Spring does nothing for me. If anything, it makes me count the garments in my closet that I want to give away, and the ones which I want to keep. Each of my Rick Owens is a keeper. I praise myself for my good sense of style. While also thinking of my keynote address in two weeks for a Nietzsche Symposium in Finland—and what to wear. What business do I have to bust the German philosophy club? To write what, on the very first 'serious' author I had ever read as a child of 8. Before that, it was the 'eeny meeny miney mo' kind of literature that I was into. Of course, as an Americanist, I think of this opportunity as a crowning achievement. Achievement of nothing, of course, as Kafka and a few privileged others would know. In April, I'll be lecturing on liminal states in creative writing in Tromsø. The renowned Norwegian poet Liv Lundberg wants me to do a seminar for her students – anything on the borders, she said, all your aphorisms, fragments, prose poetry, and especially “the nothing that is.” Now I think that if I'll survive the Germans, the Finns, and the New Yorkers, all bona fide nerds of Nietzschean studies, I may want to say something about Nietzsche's shadow. It would be my way of revenge. Against fear. I'm afraid of Tromsø. It has a hold on me. Norway's energy field bends up there with such power that it makes me want to stay. But I am ever so pragmatic, I convince myself. I feel that the only reason why I can resist Norway is because I don't want to move up there for work. I want to move up there for 'nothing'. So unless a sack of money comes dumping on my head from the sky, I'm safe in my apartment in Trekroner. Imagine to live in a place called Three Crowns! Whose crowns? I want to be in possession of them all. Being the highest head, crowned thrice over. Having power over writing. Any writing. I'm looking at my emails. Some of them revolt me. Some I approach with resistance. And some I want to delete entirely. If writing is a form of love, it is also a form of revenge. Revenge against nothing. The nothing that is. It's 1.13 pm. I'm ready for a mass that consists of more than the Eucharist or lunch – dried fish from the Arctic. My mouth is dry. And yet, it can shout: Zarathustra, we're even now! Eat that. I'm off to read some poetry, in this wasteland of nothingness. Perhaps I'm ready for Nietzsche, after all, and Norway. The alfa and omega of the poor person who has money. Zarathustra encourages me to sing. Forget thinking, he says. It's time for the Hallowmass.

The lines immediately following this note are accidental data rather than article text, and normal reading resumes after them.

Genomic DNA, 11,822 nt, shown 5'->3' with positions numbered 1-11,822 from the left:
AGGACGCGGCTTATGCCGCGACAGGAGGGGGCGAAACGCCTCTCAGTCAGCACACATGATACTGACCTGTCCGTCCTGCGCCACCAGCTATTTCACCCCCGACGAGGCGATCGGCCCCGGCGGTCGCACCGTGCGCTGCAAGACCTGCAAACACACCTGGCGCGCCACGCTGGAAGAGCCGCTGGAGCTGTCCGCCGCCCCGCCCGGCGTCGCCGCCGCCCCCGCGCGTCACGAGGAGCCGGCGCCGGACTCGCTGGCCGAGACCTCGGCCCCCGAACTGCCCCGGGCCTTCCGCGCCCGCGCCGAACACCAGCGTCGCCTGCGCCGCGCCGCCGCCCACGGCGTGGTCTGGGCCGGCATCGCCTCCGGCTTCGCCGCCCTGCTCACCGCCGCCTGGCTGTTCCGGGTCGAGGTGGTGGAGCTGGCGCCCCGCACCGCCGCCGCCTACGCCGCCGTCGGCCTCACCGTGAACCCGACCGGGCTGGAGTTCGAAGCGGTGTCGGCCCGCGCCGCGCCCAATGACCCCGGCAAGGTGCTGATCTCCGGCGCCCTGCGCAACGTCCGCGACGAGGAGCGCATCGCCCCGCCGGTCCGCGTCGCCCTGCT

by Lynn Emanuel

At one time this holiday celebrated the return of those who have died the previous year. The spirits entered their old homes and spoke to the living.

Man lives not by bread

He lives not by that potent grain

Nor lives he by love, nor goodness

He lives not by wisdom, nor righteousness

He lives not by the body of his mother

Nor by his father, by a woman he lives

Not, nor lives he by his children

Though time and time he longs

For peace and for a calm house, though

He longs for a rich life and a quick death

Nothing he hears is sweet, he tastes not

His hands build nothing, he touches nothing

He does not sleep or drink

For his eyes are beguiled

They have eaten on the stars.

And the sky is

Black and dry

As the mouth of the dead.

Though a man journeys and journeys

And he becomes translucent

As a god, even then

He cannot forget we who say

How memory kills a man

And memory wants the old secret wine

And it is like the dead

Who rise and dance on their chosen day

It is the sound of your dying

And you will not forget

You have heard me.

  • (From Oblique Light, Slow Loris Press, 1979)


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